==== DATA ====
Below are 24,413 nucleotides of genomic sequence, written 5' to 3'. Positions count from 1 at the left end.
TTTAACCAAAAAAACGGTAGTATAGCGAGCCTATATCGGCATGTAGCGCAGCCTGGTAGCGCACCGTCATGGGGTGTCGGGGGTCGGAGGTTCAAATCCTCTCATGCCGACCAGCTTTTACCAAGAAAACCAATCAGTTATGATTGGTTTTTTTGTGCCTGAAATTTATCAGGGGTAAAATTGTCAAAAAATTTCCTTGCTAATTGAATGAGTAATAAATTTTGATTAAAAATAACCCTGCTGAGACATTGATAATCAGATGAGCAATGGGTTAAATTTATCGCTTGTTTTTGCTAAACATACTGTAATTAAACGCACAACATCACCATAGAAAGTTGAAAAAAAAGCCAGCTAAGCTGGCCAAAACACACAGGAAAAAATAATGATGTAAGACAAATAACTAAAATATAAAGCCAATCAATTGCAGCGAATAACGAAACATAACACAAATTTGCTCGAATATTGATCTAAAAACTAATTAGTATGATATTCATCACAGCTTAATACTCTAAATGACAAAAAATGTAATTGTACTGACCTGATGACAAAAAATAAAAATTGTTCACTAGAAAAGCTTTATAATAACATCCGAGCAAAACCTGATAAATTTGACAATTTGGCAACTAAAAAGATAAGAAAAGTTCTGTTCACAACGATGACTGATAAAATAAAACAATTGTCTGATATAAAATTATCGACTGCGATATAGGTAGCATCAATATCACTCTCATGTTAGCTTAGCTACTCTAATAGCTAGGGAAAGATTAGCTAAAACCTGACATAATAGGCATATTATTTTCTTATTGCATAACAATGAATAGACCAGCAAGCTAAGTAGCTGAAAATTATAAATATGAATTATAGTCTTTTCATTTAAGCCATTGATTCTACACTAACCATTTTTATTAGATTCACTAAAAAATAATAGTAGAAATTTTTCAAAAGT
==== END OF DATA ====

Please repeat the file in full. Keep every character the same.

Below are 24,413 nucleotides of genomic sequence, written 5' to 3'. Positions count from 1 at the left end.
TTTAACCAAAAAAACGGTAGTATAGCGAGCCTATATCGGCATGTAGCGCAGCCTGGTAGCGCACCGTCATGGGGTGTCGGGGGTCGGAGGTTCAAATCCTCTCATGCCGACCAGCTTTTACCAAGAAAACCAATCAGTTATGATTGGTTTTTTTGTGCCTGAAATTTATCAGGGGTAAAATTGTCAAAAAATTTCCTTGCTAATTGAATGAGTAATAAATTTTGATTAAAAATAACCCTGCTGAGACATTGATAATCAGATGAGCAATGGGTTAAATTTATCGCTTGTTTTTGCTAAACATACTGTAATTAAACGCACAACATCACCATAGAAAGTTGAAAAAAAAGCCAGCTAAGCTGGCCAAAACACACAGGAAAAAATAATGATGTAAGACAAATAACTAAAATATAAAGCCAATCAATTGCAGCGAATAACGAAACATAACACAAATTTGCTCGAATATTGATCTAAAAACTAATTAGTATGATATTCATCACAGCTTAATACTCTAAATGACAAAAAATGTAATTGTACTGACCTGATGACAAAAAATAAAAATTGTTCACTAGAAAAGCTTTATAATAACATCCGAGCAAAACCTGATAAATTTGACAATTTGGCAACTAAAAAGATAAGAAAAGTTCTGTTCACAACGATGACTGATAAAATAAAACAATTGTCTGATATAAAATTATCGACTGCGATATAGGTAGCATCAATATCACTCTCATGTTAGCTTAGCTACTCTAATAGCTAGGGAAAGATTAGCTAAAACCTGACATAATAGGCATATTATTTTCTTATTGCATAACAATGAATAGACCAGCAAGCTAAGTAGCTGAAAATTATAAATATGAATTATAGTCTTTTCATTTAAGCCATTGATTCTACACTAACCATTTTTATTAGATTCACTAAAAAATAATAGTAGAAATTTTTCAAAAGT